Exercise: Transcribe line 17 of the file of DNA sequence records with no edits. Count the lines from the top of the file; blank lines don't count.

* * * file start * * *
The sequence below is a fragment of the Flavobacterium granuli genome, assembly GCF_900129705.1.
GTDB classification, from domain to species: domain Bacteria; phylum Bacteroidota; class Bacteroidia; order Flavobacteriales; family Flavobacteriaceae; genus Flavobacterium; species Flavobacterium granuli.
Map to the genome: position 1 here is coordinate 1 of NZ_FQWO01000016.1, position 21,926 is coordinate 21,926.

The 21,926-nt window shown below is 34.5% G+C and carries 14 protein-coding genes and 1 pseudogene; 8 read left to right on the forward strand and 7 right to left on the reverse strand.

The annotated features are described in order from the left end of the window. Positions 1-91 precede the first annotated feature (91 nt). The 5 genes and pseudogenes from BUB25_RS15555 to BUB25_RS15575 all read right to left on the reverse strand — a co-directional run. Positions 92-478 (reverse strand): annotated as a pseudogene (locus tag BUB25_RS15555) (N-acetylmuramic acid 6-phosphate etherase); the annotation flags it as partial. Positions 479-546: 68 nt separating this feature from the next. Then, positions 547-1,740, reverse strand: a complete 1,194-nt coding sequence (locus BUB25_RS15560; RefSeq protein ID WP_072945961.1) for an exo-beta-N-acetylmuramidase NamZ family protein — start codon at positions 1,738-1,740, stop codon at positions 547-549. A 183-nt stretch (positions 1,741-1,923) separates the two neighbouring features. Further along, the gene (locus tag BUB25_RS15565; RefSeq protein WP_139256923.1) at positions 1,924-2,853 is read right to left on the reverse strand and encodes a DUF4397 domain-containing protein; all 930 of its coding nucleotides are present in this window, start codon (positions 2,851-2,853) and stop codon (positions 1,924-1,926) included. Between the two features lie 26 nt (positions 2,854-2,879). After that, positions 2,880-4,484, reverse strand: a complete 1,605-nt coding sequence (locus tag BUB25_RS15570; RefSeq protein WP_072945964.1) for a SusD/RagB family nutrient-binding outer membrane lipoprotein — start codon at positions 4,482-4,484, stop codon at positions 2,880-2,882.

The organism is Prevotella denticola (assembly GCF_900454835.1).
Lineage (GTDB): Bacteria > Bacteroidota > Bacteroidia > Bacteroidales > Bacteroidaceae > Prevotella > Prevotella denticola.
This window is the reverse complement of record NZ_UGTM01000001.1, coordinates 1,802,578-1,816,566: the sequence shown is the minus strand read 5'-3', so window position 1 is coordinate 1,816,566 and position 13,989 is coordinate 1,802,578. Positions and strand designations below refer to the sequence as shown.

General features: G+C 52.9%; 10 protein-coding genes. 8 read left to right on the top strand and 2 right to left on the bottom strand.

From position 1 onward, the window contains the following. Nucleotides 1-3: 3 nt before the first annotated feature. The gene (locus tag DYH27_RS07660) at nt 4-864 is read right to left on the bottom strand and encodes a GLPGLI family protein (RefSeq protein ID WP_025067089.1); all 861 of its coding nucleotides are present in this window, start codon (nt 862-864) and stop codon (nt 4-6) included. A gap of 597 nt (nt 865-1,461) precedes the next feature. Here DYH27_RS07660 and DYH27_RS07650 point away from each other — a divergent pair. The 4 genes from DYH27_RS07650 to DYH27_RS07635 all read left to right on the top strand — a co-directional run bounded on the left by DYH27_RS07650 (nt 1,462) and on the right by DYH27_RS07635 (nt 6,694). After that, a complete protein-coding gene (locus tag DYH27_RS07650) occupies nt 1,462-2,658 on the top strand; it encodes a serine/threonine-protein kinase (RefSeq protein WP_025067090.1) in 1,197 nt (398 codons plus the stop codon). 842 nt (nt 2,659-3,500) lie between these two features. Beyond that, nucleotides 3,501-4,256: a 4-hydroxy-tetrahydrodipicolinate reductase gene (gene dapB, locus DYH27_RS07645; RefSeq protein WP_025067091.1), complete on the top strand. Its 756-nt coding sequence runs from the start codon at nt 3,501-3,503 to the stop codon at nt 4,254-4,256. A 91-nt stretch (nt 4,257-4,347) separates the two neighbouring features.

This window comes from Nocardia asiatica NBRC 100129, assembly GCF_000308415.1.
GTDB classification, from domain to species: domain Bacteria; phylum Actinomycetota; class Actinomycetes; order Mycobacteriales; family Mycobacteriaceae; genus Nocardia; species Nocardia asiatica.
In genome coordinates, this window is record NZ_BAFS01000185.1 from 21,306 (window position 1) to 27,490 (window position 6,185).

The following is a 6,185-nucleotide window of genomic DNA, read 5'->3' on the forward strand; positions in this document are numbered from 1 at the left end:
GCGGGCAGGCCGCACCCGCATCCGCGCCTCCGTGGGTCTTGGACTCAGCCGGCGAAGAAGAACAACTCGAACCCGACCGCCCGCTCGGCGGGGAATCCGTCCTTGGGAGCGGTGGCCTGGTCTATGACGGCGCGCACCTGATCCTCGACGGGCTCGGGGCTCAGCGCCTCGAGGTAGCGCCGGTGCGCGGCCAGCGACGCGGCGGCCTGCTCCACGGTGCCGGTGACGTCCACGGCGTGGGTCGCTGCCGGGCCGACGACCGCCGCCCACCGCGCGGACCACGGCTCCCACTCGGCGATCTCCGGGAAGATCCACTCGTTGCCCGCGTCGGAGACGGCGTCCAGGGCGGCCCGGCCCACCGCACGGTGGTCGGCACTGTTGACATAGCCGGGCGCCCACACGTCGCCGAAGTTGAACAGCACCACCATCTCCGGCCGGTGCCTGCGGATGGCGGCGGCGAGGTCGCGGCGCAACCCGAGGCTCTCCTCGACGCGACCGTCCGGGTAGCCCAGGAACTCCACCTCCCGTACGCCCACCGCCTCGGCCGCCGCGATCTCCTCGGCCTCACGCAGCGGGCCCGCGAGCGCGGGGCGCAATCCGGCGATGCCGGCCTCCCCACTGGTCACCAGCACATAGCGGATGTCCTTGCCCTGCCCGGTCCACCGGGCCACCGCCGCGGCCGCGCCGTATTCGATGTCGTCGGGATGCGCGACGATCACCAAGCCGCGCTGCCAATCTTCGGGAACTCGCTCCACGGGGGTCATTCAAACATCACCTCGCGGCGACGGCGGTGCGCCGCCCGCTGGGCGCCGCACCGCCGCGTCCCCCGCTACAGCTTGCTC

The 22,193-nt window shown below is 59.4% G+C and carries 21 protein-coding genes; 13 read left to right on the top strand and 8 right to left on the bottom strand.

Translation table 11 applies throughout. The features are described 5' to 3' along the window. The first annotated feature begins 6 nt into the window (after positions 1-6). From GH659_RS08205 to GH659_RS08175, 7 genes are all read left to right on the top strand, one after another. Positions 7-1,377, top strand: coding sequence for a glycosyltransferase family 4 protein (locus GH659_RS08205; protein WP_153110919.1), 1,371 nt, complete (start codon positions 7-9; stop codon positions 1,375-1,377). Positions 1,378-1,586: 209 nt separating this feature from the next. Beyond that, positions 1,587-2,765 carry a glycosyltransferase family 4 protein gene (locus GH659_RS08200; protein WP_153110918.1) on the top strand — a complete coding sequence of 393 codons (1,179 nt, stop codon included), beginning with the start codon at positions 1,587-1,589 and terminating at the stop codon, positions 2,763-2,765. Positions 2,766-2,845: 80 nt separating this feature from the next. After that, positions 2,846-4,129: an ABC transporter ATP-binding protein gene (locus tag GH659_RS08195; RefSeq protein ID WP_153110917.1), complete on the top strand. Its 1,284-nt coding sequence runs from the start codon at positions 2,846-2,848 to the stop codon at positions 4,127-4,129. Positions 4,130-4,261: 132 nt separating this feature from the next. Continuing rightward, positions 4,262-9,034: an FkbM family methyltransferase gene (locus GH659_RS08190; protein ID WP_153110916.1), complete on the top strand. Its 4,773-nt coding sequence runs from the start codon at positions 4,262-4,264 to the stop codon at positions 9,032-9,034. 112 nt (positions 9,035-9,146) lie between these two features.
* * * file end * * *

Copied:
Translation table 11 applies throughout. The features are described 5' to 3' along the window. The first annotated feature begins 6 nt into the window (after positions 1-6). From GH659_RS08205 to GH659_RS08175, 7 genes are all read left to right on the top strand, one after another. Positions 7-1,377, top strand: coding sequence for a glycosyltransferase family 4 protein (locus GH659_RS08205; protein WP_153110919.1), 1,371 nt, complete (start codon positions 7-9; stop codon positions 1,375-1,377). Positions 1,378-1,586: 209 nt separating this feature from the next. Beyond that, positions 1,587-2,765 carry a glycosyltransferase family 4 protein gene (locus GH659_RS08200; protein WP_153110918.1) on the top strand — a complete coding sequence of 393 codons (1,179 nt, stop codon included), beginning with the start codon at positions 1,587-1,589 and terminating at the stop codon, positions 2,763-2,765. Positions 2,766-2,845: 80 nt separating this feature from the next. After that, positions 2,846-4,129: an ABC transporter ATP-binding protein gene (locus tag GH659_RS08195; RefSeq protein ID WP_153110917.1), complete on the top strand. Its 1,284-nt coding sequence runs from the start codon at positions 2,846-2,848 to the stop codon at positions 4,127-4,129. Positions 4,130-4,261: 132 nt separating this feature from the next. Continuing rightward, positions 4,262-9,034: an FkbM family methyltransferase gene (locus GH659_RS08190; protein ID WP_153110916.1), complete on the top strand. Its 4,773-nt coding sequence runs from the start codon at positions 4,262-4,264 to the stop codon at positions 9,032-9,034. 112 nt (positions 9,035-9,146) lie between these two features.